- assignment, the knowledge gained on one assignment is not transferable to the next. Time is then lost on each assignment as the process is redefined.
- Requirements traceability and coverage. In the ideal world, each requirement must be tested at least once, and some requirements will be tested several times. With decentralized documents, it is difficult to cross-link test cases with requirements. Test efforts are ineffective if we have thousands of test cases but don't know which one tests which requirement.
Reengineering Test Management
Reengineering, as defined by Michael Hammer in Reengineering the Corporation, is "the fundamental rethinking and radical redesign of business process to achieve dramatic improvements in critical contemporary measures of performance, such as cost, quality, service, and speed."
Information technology is essential to any reengineering effort. In the article "Reengineering Work," Hammer also suggested that instead of embedding outdated processes in software, we should obliterate them and start over. We should use the power of modern information technology to radically redesign our processes in order to achieve dramatic improvements in their performance.
The problems due to unstructured, decentralized test management can be solved by reengineering the test management process. A testing project starts by building a test plan and proceeds to creating test cases, implementing test scripts, executing tests, and evaluating and reporting on results.
The objectives of reengineering test management are to
- assist in defining, managing, maintaining, and archiving testware
- assist in test execution and maintaining the results log over different test runs and builds
- centralize all testing documentation, information, and access
- enable test case reuse
- provide detailed and summarized information about the testing status for decision support
- improve tester productivity
- track test cases and their relationship with requirements and product defects
Architecture of Test Management
Without a central point of control and clear, repeatable methodologies, it is difficult to keep the testing project on track and deliver quality applications on time with limited resources. Only a well-defined, structured, and intuitive test management process can help ensure that the testing process meets its goals and contributes to enhancing application quality.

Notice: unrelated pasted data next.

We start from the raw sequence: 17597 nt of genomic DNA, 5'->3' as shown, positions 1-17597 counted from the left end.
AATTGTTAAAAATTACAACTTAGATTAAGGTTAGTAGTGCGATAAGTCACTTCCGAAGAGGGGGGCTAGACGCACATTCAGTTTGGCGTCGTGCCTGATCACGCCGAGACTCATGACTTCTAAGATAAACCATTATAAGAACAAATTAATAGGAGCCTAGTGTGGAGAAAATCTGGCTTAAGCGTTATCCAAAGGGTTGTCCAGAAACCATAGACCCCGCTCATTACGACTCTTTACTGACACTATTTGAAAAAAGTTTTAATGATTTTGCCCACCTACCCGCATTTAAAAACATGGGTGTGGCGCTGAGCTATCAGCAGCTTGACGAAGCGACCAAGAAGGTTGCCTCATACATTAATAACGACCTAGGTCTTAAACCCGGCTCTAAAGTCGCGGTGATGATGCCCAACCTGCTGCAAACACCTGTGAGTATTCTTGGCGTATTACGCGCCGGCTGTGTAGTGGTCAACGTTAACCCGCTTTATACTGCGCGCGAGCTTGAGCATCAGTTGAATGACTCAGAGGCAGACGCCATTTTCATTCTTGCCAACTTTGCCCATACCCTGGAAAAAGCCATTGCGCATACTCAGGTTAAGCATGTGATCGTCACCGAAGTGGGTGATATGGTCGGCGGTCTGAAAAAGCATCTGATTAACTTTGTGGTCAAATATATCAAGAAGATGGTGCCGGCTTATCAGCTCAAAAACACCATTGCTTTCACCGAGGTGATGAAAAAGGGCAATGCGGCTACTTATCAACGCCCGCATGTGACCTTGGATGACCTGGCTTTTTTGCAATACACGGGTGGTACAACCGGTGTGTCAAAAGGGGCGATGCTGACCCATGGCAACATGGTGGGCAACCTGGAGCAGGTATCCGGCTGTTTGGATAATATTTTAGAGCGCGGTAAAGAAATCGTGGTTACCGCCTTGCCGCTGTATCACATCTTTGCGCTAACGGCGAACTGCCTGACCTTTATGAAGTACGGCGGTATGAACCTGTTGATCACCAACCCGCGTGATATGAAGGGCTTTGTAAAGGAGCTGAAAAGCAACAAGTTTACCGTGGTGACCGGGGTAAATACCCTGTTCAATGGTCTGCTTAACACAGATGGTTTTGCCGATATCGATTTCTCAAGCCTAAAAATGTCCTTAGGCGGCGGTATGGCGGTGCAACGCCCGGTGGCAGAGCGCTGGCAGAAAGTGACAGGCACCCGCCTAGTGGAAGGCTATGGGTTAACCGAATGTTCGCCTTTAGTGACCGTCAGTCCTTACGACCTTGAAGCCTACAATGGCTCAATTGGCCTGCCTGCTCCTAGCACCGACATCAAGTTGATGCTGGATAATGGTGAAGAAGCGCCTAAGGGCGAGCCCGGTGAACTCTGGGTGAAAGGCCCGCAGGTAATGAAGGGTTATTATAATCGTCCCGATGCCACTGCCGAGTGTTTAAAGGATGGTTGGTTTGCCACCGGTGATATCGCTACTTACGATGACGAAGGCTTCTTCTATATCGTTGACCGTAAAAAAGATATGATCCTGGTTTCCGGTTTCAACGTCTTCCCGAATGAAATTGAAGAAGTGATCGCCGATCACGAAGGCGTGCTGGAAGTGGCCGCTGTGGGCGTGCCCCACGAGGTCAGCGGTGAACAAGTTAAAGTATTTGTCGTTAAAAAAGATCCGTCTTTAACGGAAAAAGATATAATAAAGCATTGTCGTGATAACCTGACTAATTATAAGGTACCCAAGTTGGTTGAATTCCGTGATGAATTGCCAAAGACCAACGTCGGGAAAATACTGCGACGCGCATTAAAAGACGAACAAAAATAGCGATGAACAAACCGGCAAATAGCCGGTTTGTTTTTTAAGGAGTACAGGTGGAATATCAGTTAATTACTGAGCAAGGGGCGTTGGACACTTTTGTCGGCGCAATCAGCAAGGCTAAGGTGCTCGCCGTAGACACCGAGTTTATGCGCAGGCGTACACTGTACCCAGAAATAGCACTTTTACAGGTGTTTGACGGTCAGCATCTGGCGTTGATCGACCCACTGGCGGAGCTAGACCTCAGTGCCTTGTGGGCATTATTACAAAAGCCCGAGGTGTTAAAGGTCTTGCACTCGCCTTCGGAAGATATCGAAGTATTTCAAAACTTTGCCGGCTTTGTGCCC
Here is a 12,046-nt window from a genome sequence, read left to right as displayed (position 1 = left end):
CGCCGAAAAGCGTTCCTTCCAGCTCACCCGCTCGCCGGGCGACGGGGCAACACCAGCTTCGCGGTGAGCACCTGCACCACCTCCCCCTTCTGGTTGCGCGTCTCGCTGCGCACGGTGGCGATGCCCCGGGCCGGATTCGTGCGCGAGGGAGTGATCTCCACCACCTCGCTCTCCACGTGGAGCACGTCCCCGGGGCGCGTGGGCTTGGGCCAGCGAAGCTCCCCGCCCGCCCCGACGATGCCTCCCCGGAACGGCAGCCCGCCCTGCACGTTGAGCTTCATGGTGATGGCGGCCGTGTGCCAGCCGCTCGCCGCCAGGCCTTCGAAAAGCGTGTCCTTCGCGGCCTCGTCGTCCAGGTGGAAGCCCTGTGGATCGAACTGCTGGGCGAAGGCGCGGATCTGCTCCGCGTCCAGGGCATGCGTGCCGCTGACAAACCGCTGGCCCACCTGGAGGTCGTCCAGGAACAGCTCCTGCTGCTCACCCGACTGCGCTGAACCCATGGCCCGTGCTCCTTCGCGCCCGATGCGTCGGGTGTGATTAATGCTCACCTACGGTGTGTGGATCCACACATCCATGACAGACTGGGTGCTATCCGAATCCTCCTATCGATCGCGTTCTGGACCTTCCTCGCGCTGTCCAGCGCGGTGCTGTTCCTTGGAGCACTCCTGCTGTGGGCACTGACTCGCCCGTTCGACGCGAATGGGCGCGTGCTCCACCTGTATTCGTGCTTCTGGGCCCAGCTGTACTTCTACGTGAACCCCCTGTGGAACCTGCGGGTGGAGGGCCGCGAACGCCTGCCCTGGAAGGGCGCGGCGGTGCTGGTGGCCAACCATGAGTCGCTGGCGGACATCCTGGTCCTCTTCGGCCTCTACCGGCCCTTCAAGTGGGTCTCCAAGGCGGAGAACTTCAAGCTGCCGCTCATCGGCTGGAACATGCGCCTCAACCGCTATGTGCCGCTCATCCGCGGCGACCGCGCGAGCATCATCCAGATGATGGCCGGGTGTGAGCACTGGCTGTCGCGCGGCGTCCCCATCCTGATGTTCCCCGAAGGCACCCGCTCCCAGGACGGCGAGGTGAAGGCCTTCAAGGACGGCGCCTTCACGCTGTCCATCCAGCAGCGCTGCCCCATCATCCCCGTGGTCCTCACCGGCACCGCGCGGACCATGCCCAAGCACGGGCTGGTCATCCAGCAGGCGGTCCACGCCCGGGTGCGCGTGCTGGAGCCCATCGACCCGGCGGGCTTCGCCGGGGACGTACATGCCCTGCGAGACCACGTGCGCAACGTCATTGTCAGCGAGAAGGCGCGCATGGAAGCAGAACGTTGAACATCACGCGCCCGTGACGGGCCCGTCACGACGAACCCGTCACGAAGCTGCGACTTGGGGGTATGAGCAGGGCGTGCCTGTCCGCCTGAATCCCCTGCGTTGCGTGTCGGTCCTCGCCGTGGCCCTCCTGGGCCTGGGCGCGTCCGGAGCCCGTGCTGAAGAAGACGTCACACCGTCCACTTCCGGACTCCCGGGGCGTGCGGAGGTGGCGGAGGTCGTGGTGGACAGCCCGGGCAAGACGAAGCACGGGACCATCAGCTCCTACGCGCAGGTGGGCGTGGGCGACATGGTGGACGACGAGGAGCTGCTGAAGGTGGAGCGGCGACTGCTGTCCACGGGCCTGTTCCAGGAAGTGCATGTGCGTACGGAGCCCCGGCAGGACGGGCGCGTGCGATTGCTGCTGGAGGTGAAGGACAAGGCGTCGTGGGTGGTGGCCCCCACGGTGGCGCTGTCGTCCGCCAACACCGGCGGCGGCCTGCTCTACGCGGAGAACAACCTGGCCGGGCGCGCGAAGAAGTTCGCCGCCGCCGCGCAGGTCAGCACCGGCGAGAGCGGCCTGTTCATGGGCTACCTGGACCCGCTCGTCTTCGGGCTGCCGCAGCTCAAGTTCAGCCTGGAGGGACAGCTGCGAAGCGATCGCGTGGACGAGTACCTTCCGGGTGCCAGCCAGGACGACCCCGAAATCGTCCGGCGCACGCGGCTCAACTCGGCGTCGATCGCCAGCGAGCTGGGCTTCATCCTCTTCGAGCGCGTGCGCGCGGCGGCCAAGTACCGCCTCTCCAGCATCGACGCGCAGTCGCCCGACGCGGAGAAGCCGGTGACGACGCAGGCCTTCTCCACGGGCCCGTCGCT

Test management goals can be achieved with the help of IT-enabled tools built using
- a centralized relational database scheme for storing all testing information
- a Web front end facilitating testing processes and providing information for decision making
Taking this into consideration, a new architecture is proposed:
Architecture of Test Case Management System
The Relational database can be used as a container embracing all test data, test cases, test results, and related product information.
We can access and share this information by using a user friendly, interactive, collaborative, global Web front end.
We will then have consistent information for all team members to share, that is secure and in just one location, easily accessible, able to grow and be easily adapted to our changing needs.
We can make use of global interactive Web technologies and the power of databases to create a high value (low cost) test management tool, which can help in defining, viewing, editing, execution logging, and reporting on the status of the test project.
The use of a relational database as the core of a test case management system can provide the following advantages:
- Each piece of data need only be entered once. With other less unified approaches, it is often necessary to enter the same information many times. This can be time consuming, and can lead to data errors and inconsistencies.
- Several records can be updated at once by having their common data elements placed in a related record. When this one record is modified, all the records that are related to it